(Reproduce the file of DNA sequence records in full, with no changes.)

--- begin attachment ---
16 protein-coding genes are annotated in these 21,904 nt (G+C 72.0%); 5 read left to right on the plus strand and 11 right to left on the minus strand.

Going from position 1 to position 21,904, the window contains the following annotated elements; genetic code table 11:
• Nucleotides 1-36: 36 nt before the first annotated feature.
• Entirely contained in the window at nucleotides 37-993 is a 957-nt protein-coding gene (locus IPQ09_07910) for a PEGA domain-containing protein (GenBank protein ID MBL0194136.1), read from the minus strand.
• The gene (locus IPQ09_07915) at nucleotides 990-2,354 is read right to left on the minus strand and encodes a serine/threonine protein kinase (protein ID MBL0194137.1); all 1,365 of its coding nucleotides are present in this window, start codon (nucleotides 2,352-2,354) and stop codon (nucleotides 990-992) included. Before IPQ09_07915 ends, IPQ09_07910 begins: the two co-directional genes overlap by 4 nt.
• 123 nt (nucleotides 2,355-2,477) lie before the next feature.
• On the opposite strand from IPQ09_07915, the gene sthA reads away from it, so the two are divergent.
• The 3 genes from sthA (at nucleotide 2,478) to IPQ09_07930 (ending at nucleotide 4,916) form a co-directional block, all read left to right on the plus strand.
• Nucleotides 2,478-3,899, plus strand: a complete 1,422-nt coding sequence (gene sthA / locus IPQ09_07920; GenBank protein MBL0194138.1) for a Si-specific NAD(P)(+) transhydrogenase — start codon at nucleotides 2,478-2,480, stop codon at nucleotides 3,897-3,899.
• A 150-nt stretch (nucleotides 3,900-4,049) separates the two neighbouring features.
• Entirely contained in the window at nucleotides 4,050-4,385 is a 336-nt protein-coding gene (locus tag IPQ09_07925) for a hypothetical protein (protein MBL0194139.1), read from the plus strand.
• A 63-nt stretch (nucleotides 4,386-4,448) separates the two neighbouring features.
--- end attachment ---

16 protein-coding genes are annotated in these 21,904 nt (G+C 72.0%); 5 read left to right on the plus strand and 11 right to left on the minus strand.

Going from position 1 to position 21,904, the window contains the following annotated elements; genetic code table 11:
• Nucleotides 1-36: 36 nt before the first annotated feature.
• Entirely contained in the window at nucleotides 37-993 is a 957-nt protein-coding gene (locus IPQ09_07910) for a PEGA domain-containing protein (GenBank protein ID MBL0194136.1), read from the minus strand.
• The gene (locus IPQ09_07915) at nucleotides 990-2,354 is read right to left on the minus strand and encodes a serine/threonine protein kinase (protein ID MBL0194137.1); all 1,365 of its coding nucleotides are present in this window, start codon (nucleotides 2,352-2,354) and stop codon (nucleotides 990-992) included. Before IPQ09_07915 ends, IPQ09_07910 begins: the two co-directional genes overlap by 4 nt.
• 123 nt (nucleotides 2,355-2,477) lie before the next feature.
• On the opposite strand from IPQ09_07915, the gene sthA reads away from it, so the two are divergent.
• The 3 genes from sthA (at nucleotide 2,478) to IPQ09_07930 (ending at nucleotide 4,916) form a co-directional block, all read left to right on the plus strand.
• Nucleotides 2,478-3,899, plus strand: a complete 1,422-nt coding sequence (gene sthA / locus IPQ09_07920; GenBank protein MBL0194138.1) for a Si-specific NAD(P)(+) transhydrogenase — start codon at nucleotides 2,478-2,480, stop codon at nucleotides 3,897-3,899.
• A 150-nt stretch (nucleotides 3,900-4,049) separates the two neighbouring features.
• Entirely contained in the window at nucleotides 4,050-4,385 is a 336-nt protein-coding gene (locus tag IPQ09_07925) for a hypothetical protein (protein MBL0194139.1), read from the plus strand.
• A 63-nt stretch (nucleotides 4,386-4,448) separates the two neighbouring features.